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Estates Minister has ‘no concerns’ about putting loss-making properties on market

Government Estates Minister Michael Scott has no qualms about placing some $10 million of Government property in a soft real estate market.

And a timeline for commercialising the sea bed, first mooted in 1998, is dependent on private developers.

The Estates Ministry is expecting to bring in an extra $10 million in revenue by selling or leasing underutilised properties.

“I haven’t a concern about this,” he said. “One has to try options in this environment punishing as it is.”

He said that Government would be otherwise left with high maintenance costs for its underutilised properties.

Mr Scott noted that sub Post Offices across the Island represented loss leaders for the Government.

“New ways of dealing with that asset have to be considered.

“The Ministry of Finance is interested in creating fiscal space. The Government competes in this kind of climate with private sector in that way.

“But I think we contribute to the private sector’s real estate inventory if you provide an opportunity for whoever’s out there.”

Government has over 400 buildings, Mr Scott noted.

The Estates Ministry is also looking at commercialising Bermuda’s sea bed for extra revenue.

Mr Scott was reminded that the idea was mentioned in the Progressive Labour Party’s 1998 election platform and asked for an update and when the public should expect to see it become a reality.

“The mining of the sea bed initiative, exciting as it was then and as it remains, is at the instance of the private developers,” he said.

“Our facilitation has been to agree to Memorandums of Understanding for the analysis and assessment, including an expansion of the footprint that is to be looked at, on the sea bed.”

He would not say who the private developers are, only that they are Bermudians.

But he assured the media that the public would see progress within the medium term “provided that the developers begin to take steps.”

In his prepared remarks, Minister Scott said that his strategy was “to not have stranded assets that are costly to maintain but rather to use Government assets to hit achievable revenue returns”.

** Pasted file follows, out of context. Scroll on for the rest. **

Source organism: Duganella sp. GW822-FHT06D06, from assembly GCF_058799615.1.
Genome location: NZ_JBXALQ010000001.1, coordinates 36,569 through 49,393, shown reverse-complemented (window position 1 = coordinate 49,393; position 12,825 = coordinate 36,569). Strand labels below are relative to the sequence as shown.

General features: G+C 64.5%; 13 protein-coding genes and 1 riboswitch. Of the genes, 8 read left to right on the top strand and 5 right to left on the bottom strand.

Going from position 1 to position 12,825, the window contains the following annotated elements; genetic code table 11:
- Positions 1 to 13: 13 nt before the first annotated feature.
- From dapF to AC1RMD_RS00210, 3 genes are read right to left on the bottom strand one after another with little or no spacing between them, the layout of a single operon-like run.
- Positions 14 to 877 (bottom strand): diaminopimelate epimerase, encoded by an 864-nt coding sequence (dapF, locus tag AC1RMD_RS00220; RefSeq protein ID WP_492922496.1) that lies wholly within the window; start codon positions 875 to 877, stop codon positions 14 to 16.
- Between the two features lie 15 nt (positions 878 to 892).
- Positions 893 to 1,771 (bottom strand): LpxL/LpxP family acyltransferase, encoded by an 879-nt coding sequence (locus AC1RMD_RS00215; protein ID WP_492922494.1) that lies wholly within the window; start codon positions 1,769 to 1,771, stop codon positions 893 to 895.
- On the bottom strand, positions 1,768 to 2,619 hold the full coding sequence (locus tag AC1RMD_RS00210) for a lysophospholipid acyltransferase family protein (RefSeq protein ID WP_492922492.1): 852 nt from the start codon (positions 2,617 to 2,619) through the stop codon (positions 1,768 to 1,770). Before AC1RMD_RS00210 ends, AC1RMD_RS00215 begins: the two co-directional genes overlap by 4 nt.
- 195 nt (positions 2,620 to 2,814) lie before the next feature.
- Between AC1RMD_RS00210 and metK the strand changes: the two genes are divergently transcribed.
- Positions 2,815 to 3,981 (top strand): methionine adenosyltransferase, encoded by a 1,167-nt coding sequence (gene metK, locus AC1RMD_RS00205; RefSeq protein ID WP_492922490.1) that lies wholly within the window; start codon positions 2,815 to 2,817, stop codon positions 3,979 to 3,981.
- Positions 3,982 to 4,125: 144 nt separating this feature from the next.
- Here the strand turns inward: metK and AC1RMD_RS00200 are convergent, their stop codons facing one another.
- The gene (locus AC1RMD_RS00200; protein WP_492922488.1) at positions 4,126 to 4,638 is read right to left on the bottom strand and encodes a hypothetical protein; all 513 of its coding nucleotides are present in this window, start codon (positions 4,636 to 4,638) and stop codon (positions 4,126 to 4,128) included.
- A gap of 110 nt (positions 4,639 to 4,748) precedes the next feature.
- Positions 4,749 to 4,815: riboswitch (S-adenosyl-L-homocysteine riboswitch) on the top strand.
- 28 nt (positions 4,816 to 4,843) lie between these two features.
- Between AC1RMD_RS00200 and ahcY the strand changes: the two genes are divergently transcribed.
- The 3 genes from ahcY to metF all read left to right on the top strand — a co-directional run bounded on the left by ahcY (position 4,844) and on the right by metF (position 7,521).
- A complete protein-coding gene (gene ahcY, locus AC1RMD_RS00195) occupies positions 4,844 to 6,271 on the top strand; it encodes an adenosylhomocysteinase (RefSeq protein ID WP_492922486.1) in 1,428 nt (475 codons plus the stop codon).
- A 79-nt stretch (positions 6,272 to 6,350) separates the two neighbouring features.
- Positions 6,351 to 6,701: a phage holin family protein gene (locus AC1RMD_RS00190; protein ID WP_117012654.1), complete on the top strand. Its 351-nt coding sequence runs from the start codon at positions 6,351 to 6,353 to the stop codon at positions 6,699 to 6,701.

He said: “In my former capacity as Minister of Telecommunications, I acknowledged the potential connected with the exploitation of Bermuda space assets including orbital slots that remain available for economic exploitation within the satellite industry.

“The leasing of orbital space slots or rather, the sale of the ‘space real estate’ can generate upwards of many millions of dollars.

“Now under my current responsibilities for lands, commercial and residential buildings, the seabed and wealth under the seabed of Bermuda in the form of precious metal or mineral deposits, one can easily recognise the expanded compliment of Government assets.

“Assets deployed by way of lease of Government sites for development by private sector developers and licensing of exploitation rights of the seabed are each potential revenue sources and highly attractive ways to realise revenue streams.

“Specifically, license of fees and savings on rent in the long term create fiscal space.

“Further, supporting and driving entrepreneurship by rental or allowing business access to under utilised buildings within the Government inventory is yet another creative way to not only raise revenue but to drive entrepreneurship training and apprenticeships.”

Post-Budget Press Conference: Michael Scott, Minister of Government Estates & Information Services.(Photo by Akil Simmons) February 24, 2012

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Published March 02, 2012 at 1:00 am (Updated March 02, 2012 at 8:16 am)

Estates Minister has ‘no concerns’ about putting loss-making properties on market

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